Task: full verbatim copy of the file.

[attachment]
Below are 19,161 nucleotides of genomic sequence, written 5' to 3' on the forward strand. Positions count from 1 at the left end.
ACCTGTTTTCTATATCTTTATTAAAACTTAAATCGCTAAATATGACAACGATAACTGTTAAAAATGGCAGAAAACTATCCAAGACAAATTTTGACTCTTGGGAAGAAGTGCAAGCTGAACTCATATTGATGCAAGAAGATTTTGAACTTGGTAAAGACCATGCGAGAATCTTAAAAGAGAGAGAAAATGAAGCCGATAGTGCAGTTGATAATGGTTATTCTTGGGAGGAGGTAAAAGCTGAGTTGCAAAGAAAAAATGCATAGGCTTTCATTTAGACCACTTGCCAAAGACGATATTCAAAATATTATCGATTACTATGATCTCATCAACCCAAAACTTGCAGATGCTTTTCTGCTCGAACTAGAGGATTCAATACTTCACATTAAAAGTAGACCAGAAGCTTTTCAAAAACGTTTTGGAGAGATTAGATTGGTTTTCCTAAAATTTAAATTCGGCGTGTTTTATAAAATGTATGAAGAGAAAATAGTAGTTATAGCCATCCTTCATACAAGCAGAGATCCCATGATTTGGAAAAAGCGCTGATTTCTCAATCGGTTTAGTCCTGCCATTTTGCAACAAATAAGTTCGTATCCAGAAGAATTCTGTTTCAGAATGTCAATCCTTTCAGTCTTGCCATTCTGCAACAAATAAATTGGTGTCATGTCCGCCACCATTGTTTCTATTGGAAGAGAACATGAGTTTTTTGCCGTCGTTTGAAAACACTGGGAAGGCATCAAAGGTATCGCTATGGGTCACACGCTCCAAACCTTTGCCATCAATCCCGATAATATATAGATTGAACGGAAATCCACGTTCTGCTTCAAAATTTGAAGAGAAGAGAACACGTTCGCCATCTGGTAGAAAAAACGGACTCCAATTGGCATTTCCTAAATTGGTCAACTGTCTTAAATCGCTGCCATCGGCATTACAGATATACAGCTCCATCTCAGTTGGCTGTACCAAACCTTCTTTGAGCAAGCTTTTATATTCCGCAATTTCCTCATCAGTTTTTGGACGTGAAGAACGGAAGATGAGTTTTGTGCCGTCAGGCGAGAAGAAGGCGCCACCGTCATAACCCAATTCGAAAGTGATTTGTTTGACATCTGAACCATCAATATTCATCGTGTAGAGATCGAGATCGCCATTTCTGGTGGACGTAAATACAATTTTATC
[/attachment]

Below are 19,161 nucleotides of genomic sequence, written 5' to 3' on the forward strand. Positions count from 1 at the left end.
ACCTGTTTTCTATATCTTTATTAAAACTTAAATCGCTAAATATGACAACGATAACTGTTAAAAATGGCAGAAAACTATCCAAGACAAATTTTGACTCTTGGGAAGAAGTGCAAGCTGAACTCATATTGATGCAAGAAGATTTTGAACTTGGTAAAGACCATGCGAGAATCTTAAAAGAGAGAGAAAATGAAGCCGATAGTGCAGTTGATAATGGTTATTCTTGGGAGGAGGTAAAAGCTGAGTTGCAAAGAAAAAATGCATAGGCTTTCATTTAGACCACTTGCCAAAGACGATATTCAAAATATTATCGATTACTATGATCTCATCAACCCAAAACTTGCAGATGCTTTTCTGCTCGAACTAGAGGATTCAATACTTCACATTAAAAGTAGACCAGAAGCTTTTCAAAAACGTTTTGGAGAGATTAGATTGGTTTTCCTAAAATTTAAATTCGGCGTGTTTTATAAAATGTATGAAGAGAAAATAGTAGTTATAGCCATCCTTCATACAAGCAGAGATCCCATGATTTGGAAAAAGCGCTGATTTCTCAATCGGTTTAGTCCTGCCATTTTGCAACAAATAAGTTCGTATCCAGAAGAATTCTGTTTCAGAATGTCAATCCTTTCAGTCTTGCCATTCTGCAACAAATAAATTGGTGTCATGTCCGCCACCATTGTTTCTATTGGAAGAGAACATGAGTTTTTTGCCGTCGTTTGAAAACACTGGGAAGGCATCAAAGGTATCGCTATGGGTCACACGCTCCAAACCTTTGCCATCAATCCCGATAATATATAGATTGAACGGAAATCCACGTTCTGCTTCAAAATTTGAAGAGAAGAGAACACGTTCGCCATCTGGTAGAAAAAACGGACTCCAATTGGCATTTCCTAAATTGGTCAACTGTCTTAAATCGCTGCCATCGGCATTACAGATATACAGCTCCATCTCAGTTGGCTGTACCAAACCTTCTTTGAGCAAGCTTTTATATTCCGCAATTTCCTCATCAGTTTTTGGACGTGAAGAACGGAAGATGAGTTTTGTGCCGTCAGGCGAGAAGAAGGCGCCACCGTCATAACCCAATTCGAAAGTGATTTGTTTGACATCTGAACCATCAATATTCATCGTGTAGAGATCGAGATCGCCATTTCTGGTGGACGTAAATACAATTTTATC